Traumatic Dental Injuries - Lacrosse

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Dr. Jeffrey Norden, DDS, discusses traumatic lacrosse injuries.
Dr. Jeffrey Norden, DDS, discusses traumatic lacrosse injuries.
Video transcript

Featuring Dr. Jeffrey Norden, DDS

Duration: 3 minutes

While playing lacrosse you may experience a traumatic injury to your teeth.

A traumatic injury to the oral facial area that causes the loss of a tooth is considered a dental emergency, and it’s important that you know what to do in the event that happens. The first thing that you need to know is try to keep the person calm.

The second thing you should be doing is try to find the tooth. Make sure it’s not in the oral cavity, in case the person might swallow it or choke on it. When you do find it, please try to wash it off with some running cold water, but don’t rinse it off beyond five minutes.

Thirdly, when you do get that tooth cleaned off, try to see if you can place it back in the socket. If it goes back in the socket, try to have them bite on a handkerchief or maybe a towel to try to keep it more or less in place.

The last thing, of course, is try to get to a dentist as quickly as possible. Time is of the essence. Studies show that every minute beyond five minutes is a lesser chance of successfully replanting that tooth.

The quicker you can get there, the more success that we have of trying to keep that tooth in your mouth. If you find that you can not replant the tooth in its socket, the other alternative is try to find a storing medium. Most typically we use a glass of milk. Alternatively, if you’re near the house, you can try using contact lens cleaning solution.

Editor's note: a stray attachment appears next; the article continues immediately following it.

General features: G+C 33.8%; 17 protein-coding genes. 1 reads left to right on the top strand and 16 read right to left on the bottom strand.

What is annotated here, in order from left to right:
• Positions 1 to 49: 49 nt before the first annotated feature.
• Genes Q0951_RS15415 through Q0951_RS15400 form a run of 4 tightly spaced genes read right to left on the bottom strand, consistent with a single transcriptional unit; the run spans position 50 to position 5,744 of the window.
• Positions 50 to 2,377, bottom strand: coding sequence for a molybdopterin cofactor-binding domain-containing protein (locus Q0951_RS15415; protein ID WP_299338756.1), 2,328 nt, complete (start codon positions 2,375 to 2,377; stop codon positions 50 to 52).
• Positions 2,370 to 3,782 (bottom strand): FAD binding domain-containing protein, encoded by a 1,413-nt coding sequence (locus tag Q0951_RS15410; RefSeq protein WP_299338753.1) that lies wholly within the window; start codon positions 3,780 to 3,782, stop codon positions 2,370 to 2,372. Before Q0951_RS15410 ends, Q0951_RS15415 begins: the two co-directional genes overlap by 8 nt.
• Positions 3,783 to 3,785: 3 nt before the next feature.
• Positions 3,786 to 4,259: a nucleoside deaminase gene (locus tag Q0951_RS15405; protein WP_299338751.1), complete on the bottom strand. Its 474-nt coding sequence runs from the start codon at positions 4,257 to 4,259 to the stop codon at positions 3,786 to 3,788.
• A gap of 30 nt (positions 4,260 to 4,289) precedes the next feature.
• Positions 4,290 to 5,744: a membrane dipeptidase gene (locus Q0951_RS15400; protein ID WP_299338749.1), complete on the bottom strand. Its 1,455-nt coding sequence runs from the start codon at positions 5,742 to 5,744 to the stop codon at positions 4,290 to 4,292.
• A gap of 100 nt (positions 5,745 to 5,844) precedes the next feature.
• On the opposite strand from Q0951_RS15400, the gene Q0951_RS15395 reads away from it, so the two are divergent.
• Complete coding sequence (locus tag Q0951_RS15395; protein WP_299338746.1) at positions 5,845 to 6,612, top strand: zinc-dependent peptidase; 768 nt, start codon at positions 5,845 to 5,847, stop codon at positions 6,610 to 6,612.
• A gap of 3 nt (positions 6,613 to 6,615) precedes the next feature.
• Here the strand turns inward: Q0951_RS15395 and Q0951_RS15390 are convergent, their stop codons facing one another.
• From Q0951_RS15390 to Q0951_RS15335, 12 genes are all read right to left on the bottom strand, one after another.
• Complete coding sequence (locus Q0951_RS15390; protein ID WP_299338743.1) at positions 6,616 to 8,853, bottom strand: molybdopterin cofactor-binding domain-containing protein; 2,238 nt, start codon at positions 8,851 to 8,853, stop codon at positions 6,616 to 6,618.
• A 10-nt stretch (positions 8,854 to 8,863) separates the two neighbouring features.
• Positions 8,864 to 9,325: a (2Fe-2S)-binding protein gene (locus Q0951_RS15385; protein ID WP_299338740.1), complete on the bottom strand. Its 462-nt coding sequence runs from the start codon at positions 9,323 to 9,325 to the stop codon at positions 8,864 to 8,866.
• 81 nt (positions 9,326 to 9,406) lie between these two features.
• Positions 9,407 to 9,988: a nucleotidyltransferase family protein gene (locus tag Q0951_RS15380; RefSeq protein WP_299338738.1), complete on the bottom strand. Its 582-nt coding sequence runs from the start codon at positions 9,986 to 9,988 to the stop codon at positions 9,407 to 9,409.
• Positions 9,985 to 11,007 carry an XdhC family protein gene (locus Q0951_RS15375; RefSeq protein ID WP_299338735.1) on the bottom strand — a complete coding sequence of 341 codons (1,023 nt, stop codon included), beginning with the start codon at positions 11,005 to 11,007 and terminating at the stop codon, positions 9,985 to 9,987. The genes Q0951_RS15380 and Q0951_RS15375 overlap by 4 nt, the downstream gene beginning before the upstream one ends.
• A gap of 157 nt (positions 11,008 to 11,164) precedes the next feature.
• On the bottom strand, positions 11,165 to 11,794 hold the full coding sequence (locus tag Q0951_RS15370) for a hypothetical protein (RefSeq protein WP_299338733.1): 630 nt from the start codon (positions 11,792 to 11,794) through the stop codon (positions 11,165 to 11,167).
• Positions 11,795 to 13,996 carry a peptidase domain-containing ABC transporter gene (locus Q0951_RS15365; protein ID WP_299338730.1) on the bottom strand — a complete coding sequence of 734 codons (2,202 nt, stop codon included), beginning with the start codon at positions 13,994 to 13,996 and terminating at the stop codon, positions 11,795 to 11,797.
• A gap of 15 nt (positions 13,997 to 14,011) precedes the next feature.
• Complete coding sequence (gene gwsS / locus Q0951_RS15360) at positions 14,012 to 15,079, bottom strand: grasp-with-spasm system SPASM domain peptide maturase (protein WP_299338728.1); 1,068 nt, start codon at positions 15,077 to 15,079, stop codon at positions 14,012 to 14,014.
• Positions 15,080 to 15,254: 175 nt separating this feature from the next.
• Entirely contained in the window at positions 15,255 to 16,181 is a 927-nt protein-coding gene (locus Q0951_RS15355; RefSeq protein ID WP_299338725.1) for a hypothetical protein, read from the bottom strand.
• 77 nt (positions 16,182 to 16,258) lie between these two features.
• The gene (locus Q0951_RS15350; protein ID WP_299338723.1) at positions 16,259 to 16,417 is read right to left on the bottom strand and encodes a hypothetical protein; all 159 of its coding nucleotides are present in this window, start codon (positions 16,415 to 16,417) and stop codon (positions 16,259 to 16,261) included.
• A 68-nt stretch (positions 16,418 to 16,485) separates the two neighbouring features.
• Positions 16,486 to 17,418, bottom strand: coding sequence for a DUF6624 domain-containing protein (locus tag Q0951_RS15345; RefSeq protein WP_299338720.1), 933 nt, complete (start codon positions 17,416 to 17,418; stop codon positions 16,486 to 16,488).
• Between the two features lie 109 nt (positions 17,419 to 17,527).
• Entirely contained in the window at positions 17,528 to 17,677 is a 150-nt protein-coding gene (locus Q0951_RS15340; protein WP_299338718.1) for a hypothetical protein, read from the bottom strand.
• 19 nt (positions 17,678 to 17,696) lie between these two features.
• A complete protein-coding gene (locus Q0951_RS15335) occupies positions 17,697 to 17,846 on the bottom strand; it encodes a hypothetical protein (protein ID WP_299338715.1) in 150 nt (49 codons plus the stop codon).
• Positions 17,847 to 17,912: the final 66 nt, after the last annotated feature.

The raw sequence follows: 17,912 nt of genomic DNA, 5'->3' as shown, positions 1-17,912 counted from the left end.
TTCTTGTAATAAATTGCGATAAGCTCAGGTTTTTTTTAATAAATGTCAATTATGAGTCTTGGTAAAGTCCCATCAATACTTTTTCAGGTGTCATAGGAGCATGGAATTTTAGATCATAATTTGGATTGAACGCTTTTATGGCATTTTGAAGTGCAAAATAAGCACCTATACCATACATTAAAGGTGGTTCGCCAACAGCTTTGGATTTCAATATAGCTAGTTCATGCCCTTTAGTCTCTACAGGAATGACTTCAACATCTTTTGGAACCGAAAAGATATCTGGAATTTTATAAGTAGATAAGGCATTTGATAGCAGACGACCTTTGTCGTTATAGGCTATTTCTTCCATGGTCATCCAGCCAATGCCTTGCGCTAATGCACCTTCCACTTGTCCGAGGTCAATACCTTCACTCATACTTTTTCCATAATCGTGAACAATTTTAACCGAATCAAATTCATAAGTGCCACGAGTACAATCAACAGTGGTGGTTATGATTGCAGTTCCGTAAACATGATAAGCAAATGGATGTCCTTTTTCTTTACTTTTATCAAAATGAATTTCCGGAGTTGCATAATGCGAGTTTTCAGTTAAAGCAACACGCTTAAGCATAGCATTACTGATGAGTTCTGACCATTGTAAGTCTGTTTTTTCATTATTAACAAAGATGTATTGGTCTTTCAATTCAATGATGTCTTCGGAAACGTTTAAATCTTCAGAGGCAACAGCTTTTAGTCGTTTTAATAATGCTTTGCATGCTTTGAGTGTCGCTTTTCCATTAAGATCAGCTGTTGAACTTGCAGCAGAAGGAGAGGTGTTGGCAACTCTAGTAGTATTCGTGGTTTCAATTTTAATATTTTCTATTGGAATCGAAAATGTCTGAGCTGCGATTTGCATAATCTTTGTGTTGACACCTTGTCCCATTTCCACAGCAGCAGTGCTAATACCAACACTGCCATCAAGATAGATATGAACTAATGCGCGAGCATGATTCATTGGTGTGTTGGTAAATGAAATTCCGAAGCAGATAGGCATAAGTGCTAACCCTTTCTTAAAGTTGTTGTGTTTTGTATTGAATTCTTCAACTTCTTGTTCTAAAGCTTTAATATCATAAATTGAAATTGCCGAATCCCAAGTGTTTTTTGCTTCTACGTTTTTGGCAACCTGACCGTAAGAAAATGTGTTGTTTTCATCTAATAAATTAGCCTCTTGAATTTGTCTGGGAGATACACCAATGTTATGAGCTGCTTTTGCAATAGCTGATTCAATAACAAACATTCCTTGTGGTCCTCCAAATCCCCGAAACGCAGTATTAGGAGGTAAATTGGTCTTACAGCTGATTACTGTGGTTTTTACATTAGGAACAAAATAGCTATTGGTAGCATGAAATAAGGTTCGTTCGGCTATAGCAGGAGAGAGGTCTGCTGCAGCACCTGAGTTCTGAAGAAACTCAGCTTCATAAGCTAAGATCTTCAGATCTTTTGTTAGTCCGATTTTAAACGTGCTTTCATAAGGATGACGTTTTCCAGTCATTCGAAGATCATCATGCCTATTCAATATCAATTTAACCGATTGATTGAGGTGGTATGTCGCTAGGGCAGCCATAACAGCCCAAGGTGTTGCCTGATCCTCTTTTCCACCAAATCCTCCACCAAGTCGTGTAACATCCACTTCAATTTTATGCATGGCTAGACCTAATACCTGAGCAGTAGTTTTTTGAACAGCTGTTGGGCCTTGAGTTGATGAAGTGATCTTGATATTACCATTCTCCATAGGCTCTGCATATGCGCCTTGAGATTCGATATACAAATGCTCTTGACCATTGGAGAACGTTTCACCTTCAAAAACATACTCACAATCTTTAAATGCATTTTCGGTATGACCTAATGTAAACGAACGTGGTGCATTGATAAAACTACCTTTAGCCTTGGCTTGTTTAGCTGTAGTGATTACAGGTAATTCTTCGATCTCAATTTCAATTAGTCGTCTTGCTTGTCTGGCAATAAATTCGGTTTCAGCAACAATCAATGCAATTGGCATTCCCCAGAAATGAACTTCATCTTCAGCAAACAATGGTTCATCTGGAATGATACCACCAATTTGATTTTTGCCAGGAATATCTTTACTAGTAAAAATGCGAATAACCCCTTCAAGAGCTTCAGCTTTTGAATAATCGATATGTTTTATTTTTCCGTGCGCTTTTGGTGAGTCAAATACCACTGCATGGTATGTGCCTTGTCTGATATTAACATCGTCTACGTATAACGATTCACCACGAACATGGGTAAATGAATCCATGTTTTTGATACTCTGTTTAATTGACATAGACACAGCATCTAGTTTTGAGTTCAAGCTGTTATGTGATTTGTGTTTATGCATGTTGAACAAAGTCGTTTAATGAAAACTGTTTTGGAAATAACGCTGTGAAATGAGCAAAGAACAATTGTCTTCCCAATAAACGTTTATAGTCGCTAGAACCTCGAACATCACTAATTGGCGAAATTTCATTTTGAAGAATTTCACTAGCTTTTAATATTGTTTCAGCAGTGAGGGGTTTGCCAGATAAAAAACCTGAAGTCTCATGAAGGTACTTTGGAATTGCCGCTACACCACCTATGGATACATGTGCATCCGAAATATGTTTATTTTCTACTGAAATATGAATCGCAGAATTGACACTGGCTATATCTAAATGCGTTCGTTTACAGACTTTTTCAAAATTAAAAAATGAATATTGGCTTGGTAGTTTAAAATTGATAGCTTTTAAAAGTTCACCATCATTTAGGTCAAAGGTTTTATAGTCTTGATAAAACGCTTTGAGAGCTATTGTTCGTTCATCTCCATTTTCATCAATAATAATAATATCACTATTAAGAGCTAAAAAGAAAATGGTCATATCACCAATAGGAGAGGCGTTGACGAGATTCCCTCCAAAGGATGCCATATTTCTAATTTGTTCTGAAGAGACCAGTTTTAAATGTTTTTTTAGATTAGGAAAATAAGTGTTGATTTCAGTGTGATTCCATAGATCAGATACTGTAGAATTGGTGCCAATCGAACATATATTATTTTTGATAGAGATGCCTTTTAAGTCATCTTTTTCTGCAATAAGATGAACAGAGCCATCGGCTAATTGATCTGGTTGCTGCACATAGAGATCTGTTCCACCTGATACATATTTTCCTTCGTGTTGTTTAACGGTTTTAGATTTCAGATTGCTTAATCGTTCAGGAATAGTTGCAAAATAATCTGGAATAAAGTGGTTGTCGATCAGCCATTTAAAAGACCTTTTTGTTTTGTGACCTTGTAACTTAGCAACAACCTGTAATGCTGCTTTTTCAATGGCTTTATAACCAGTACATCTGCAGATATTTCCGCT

Now, the last alternative is that we can always try to put the tooth in the mouth between the cheek and the upper molars. Please make sure that the person realizes that it’s there, and they must be very careful not to swallow it or choke on it.

Oftentimes, a traumatic injury that causes a loss of a tooth can cause more serious injuries to the oral facial area. If that’s the case, please contact your emergency physician or call 911.

If the tooth is injured but is still in the socket, the tooth may be displaced, meaning it will look crooked in relation to the other teeth. The most important thing there is try to get to a dentist as soon as possible. They’re the only people that can really help you at this point.

Presenter: Dr. Jeffrey Norden, General Dentist, Vancouver, BC

Local Practitioners: General Dentist

This content is for informational purposes only, and is not intended to be a substitute for professional medical advice, diagnosis or treatment. Always seek the advice of your physician or other qualified healthcare professional with any questions you may have regarding a medical condition.

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